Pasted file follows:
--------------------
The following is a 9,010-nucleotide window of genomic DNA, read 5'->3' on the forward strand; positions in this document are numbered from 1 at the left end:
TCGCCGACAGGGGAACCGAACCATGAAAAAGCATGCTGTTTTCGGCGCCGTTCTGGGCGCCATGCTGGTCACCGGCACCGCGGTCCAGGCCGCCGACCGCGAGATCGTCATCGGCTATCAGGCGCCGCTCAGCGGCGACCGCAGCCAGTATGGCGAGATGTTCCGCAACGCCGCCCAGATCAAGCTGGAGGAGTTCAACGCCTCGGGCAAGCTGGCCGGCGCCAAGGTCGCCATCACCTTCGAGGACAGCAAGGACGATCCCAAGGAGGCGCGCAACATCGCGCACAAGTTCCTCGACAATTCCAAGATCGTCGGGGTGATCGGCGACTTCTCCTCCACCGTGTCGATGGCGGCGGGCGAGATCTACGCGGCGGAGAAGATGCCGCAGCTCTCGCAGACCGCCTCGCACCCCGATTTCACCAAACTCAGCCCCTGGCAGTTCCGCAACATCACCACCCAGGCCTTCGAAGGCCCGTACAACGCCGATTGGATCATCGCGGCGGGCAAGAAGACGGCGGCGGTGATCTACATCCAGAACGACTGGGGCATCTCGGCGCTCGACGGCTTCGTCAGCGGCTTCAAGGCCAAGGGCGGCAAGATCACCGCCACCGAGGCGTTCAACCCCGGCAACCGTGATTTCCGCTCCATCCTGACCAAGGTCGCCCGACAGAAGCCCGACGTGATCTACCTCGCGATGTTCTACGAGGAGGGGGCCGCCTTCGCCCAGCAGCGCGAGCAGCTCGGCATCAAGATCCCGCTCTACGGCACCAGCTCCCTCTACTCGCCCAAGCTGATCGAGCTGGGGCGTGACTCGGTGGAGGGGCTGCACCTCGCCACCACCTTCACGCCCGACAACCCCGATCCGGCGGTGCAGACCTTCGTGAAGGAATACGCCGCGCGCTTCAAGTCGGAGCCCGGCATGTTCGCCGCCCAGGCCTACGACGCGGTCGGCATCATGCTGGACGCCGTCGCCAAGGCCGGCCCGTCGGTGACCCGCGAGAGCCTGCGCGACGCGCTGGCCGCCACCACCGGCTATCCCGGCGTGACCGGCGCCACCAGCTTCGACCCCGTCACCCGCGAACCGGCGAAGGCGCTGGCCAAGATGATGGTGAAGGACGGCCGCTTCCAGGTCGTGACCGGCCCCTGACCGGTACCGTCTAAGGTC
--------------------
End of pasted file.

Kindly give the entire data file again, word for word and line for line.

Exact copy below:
The following is a 9,010-nucleotide window of genomic DNA, read 5'->3' on the forward strand; positions in this document are numbered from 1 at the left end:
TCGCCGACAGGGGAACCGAACCATGAAAAAGCATGCTGTTTTCGGCGCCGTTCTGGGCGCCATGCTGGTCACCGGCACCGCGGTCCAGGCCGCCGACCGCGAGATCGTCATCGGCTATCAGGCGCCGCTCAGCGGCGACCGCAGCCAGTATGGCGAGATGTTCCGCAACGCCGCCCAGATCAAGCTGGAGGAGTTCAACGCCTCGGGCAAGCTGGCCGGCGCCAAGGTCGCCATCACCTTCGAGGACAGCAAGGACGATCCCAAGGAGGCGCGCAACATCGCGCACAAGTTCCTCGACAATTCCAAGATCGTCGGGGTGATCGGCGACTTCTCCTCCACCGTGTCGATGGCGGCGGGCGAGATCTACGCGGCGGAGAAGATGCCGCAGCTCTCGCAGACCGCCTCGCACCCCGATTTCACCAAACTCAGCCCCTGGCAGTTCCGCAACATCACCACCCAGGCCTTCGAAGGCCCGTACAACGCCGATTGGATCATCGCGGCGGGCAAGAAGACGGCGGCGGTGATCTACATCCAGAACGACTGGGGCATCTCGGCGCTCGACGGCTTCGTCAGCGGCTTCAAGGCCAAGGGCGGCAAGATCACCGCCACCGAGGCGTTCAACCCCGGCAACCGTGATTTCCGCTCCATCCTGACCAAGGTCGCCCGACAGAAGCCCGACGTGATCTACCTCGCGATGTTCTACGAGGAGGGGGCCGCCTTCGCCCAGCAGCGCGAGCAGCTCGGCATCAAGATCCCGCTCTACGGCACCAGCTCCCTCTACTCGCCCAAGCTGATCGAGCTGGGGCGTGACTCGGTGGAGGGGCTGCACCTCGCCACCACCTTCACGCCCGACAACCCCGATCCGGCGGTGCAGACCTTCGTGAAGGAATACGCCGCGCGCTTCAAGTCGGAGCCCGGCATGTTCGCCGCCCAGGCCTACGACGCGGTCGGCATCATGCTGGACGCCGTCGCCAAGGCCGGCCCGTCGGTGACCCGCGAGAGCCTGCGCGACGCGCTGGCCGCCACCACCGGCTATCCCGGCGTGACCGGCGCCACCAGCTTCGACCCCGTCACCCGCGAACCGGCGAAGGCGCTGGCCAAGATGATGGTGAAGGACGGCCGCTTCCAGGTCGTGACCGGCCCCTGACCGGTACCGTCTAAGGTC